A Blimp In Navy's Future?

November 17, 1993|By Ted Shelsby | Ted Shelsby,Staff Writer

FORT MEADE -- That giant blimp you saw flying over sections of Anne Arundel, Howard and Prince George's counties yesterday was carrying the hopes of the future for Linthicum-based Westinghouse Airships Inc.

While hovering over Laurel Race Course in the morning, Louis L. Foltzer III, an executive with the airship development arm of the local Westinghouse Electronic Systems Group, said the company has a "50-50 chance" of selling the Navy on a plan to bring the airships back into the Pentagon's arsenal for the first time in more than 30 years. The last active airship units -- squadrons used to track enemy submarines -- were decommissioned by the Navy in 1962.

The odds of a successful entry into the airship-building industry by Westinghouse were much higher in 1987, when it won a $168 million Navy contract. The Navy wanted a version of a 200-year-old aircraft as a modern defense against the latest threat to ships at sea -- the deadly ocean-skimming cruise missile.

The Navy concluded that with new construction and modern electronics, the airship could be resurrected as an early-warning radar platform that could travel with surface ships and warn them against low-flying missiles, like the one that slammed into the USS Stark in 1987, killing 37 sailors, while the ship was patrolling the Persian Gulf.

Although there was enthusiastic support for the blimp in the hot days of the Cold War, the program has encountered some rough flying as defense spending has declined.

After the Navy halted funding of the blimp three years ago, the program was picked up by the Advanced Research Project Agency, aresearch and development arm of the Defense Department.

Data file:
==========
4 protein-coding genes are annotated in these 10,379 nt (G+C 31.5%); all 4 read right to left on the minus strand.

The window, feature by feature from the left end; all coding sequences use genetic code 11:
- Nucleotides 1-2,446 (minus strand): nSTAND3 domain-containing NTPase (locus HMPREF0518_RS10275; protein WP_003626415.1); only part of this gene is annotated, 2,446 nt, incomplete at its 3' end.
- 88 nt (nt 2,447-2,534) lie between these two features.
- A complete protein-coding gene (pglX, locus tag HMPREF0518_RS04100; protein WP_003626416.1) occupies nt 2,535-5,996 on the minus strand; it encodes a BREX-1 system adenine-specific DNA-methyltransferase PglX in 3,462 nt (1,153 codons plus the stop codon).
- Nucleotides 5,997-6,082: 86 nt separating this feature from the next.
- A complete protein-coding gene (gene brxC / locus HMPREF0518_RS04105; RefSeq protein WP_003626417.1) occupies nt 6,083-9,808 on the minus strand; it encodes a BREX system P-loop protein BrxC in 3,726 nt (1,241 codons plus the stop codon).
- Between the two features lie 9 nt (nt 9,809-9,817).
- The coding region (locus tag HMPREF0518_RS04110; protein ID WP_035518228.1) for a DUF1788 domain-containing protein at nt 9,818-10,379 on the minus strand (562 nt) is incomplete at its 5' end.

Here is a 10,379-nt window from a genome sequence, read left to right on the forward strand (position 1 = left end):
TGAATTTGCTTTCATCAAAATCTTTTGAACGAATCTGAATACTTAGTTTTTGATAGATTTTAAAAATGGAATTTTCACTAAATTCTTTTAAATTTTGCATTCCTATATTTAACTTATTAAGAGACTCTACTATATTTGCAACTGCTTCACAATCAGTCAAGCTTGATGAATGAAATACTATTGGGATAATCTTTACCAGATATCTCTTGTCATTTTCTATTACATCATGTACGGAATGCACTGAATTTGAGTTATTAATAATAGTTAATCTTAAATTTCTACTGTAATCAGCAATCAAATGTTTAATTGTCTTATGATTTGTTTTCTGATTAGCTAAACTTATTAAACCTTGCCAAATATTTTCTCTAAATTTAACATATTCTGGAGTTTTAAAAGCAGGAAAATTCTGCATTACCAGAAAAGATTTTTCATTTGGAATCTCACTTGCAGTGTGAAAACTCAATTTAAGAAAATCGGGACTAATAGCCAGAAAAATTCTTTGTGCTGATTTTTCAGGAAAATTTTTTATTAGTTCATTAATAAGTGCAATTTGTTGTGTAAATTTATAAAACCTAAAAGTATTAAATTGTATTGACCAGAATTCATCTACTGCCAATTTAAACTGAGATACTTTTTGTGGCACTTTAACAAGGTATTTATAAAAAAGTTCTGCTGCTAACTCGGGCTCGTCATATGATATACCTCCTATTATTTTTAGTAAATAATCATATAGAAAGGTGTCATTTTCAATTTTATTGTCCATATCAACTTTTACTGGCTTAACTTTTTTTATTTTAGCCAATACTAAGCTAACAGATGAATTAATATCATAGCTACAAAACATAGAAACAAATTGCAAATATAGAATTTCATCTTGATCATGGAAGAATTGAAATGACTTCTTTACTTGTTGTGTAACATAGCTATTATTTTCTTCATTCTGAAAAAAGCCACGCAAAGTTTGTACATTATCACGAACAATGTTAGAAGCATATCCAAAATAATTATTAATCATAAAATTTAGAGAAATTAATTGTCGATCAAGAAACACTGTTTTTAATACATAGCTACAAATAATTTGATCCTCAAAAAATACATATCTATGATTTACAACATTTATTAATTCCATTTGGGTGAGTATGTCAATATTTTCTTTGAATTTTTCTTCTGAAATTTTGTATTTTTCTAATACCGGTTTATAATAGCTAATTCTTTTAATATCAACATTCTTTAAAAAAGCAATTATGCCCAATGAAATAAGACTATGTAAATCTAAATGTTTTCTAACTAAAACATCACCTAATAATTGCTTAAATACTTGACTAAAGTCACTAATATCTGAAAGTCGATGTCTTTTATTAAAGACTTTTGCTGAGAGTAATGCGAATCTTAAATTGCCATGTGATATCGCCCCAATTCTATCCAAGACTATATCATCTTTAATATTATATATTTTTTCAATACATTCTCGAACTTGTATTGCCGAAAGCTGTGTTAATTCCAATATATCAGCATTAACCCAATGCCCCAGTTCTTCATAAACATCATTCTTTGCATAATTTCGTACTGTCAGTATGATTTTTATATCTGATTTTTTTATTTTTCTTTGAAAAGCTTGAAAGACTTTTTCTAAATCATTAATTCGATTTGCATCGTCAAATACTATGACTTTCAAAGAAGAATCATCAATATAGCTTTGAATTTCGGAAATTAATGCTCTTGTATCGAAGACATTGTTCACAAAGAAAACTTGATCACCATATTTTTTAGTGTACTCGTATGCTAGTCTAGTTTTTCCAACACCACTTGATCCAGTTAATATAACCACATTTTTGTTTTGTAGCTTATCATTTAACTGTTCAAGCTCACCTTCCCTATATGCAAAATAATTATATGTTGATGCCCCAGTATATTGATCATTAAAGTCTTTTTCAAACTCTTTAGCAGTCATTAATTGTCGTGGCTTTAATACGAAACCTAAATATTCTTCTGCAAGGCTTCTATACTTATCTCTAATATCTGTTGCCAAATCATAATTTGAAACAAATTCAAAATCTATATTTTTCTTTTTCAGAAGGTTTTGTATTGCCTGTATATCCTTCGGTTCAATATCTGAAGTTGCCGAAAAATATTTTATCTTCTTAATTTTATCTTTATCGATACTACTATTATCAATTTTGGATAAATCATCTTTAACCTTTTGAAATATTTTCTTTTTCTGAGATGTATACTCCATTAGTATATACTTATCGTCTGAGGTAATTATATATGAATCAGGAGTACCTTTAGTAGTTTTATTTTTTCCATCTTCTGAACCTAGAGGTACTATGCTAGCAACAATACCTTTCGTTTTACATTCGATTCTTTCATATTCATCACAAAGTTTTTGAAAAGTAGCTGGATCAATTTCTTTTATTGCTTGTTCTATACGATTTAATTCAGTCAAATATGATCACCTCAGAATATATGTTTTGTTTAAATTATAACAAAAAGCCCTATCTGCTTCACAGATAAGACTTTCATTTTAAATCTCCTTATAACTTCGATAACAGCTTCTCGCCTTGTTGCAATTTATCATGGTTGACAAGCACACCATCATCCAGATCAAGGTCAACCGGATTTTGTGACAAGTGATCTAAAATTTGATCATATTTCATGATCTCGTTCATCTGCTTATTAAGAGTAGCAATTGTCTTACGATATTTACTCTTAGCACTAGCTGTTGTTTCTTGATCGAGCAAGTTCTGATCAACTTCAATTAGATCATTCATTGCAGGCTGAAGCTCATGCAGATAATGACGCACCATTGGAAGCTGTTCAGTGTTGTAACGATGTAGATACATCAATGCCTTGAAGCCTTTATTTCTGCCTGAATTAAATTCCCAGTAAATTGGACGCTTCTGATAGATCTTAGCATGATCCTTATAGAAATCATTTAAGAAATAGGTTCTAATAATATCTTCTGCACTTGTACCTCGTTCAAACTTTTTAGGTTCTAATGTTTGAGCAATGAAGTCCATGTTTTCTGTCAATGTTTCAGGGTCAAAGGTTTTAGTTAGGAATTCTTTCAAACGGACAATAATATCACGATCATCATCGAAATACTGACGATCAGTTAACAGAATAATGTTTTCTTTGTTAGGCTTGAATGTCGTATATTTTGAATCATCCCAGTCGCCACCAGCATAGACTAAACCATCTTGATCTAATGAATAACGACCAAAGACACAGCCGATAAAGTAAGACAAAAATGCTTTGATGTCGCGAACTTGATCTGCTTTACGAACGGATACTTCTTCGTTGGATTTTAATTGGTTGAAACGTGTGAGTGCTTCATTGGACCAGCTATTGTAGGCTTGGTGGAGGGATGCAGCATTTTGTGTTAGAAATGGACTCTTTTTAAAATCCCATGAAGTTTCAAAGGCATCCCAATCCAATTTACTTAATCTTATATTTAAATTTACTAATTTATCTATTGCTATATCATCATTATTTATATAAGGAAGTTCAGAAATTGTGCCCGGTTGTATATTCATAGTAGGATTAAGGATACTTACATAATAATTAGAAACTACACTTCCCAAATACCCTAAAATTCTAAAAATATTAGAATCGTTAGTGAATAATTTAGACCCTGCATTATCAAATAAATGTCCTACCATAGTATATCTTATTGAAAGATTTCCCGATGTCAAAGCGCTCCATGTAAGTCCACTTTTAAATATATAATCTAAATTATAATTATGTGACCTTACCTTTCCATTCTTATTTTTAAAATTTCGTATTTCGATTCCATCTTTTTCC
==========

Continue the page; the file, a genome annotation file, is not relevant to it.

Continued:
Jan Walker, a spokeswoman for the agency, said she was not optimistic about the future of the Navy blimp. She said the Defense Department has not requested money for the program in recent years, but Congress continues to finance it.

All development work on the airship is to be completed with fiscal year 1993 funding.

Although the Sentinel 1000 blimp flying over central Maryland yesterday is slightly larger than the familiar Goodyear blimps, it is merely a miniature version of the one the company hopes to make for the Navy. Mr. Foltzer said the Navy blimp would be twice as long as the company's 212-foot Sentinel 1000 and six times larger in cubic feet.

If things go as planned, the Navy program could generate up to $6 billion in business and create about 1,000 jobs within three or four years, according to William Adams, chairman of Westinghouse Airship. He said the jobs would be about evenly split between operations in Linthicum involved in the design and production of the radar and other sensors, and Weeksville, N.C., where the airships are built.

Although Westinghouse Airships has yet to turn a profit, Mr. Adams said the division has the support of the parent company, rTC which is looking at all phases of the company in a cost-cutting restructuring. Last month, for instance, there was corporate support for the division's $4 million purchase of the assets of Slingsby Aviation, another airship supplier in Britain.

So far, Mr. Adams said, Westinghouse has invested about $30 million in the airship program.

Mr. Adams said the company will complete the critical design phase of the Navy airship next spring. That could determine whether the program moves ahead or is canceled.

The hope, Mr. Adams said, is that the Navy will put money in the fiscal 1995 budget to move into the production phase and that the initial flight will take place in 1997.

Interest in the radar-carrying military airship, he said, exists also in Saudi Arabia, Kuwait and other Middle East countries.

Westinghouse Airships isn't putting all its eggs in the Navy program. It is also touting civilian and commercial applications for the Sentinel 1000, including its use to detect planes and speedboats used by drug runners, and fire patrol, commercial transport, law enforcement, traffic control and environmental surveys.

Its biggest market to date, however, has been for smaller blimps, costing between $3 million and $5 million each, that are used for advertising. Mr. Foltzer said the company has sold about 14 of the advertising blimps.

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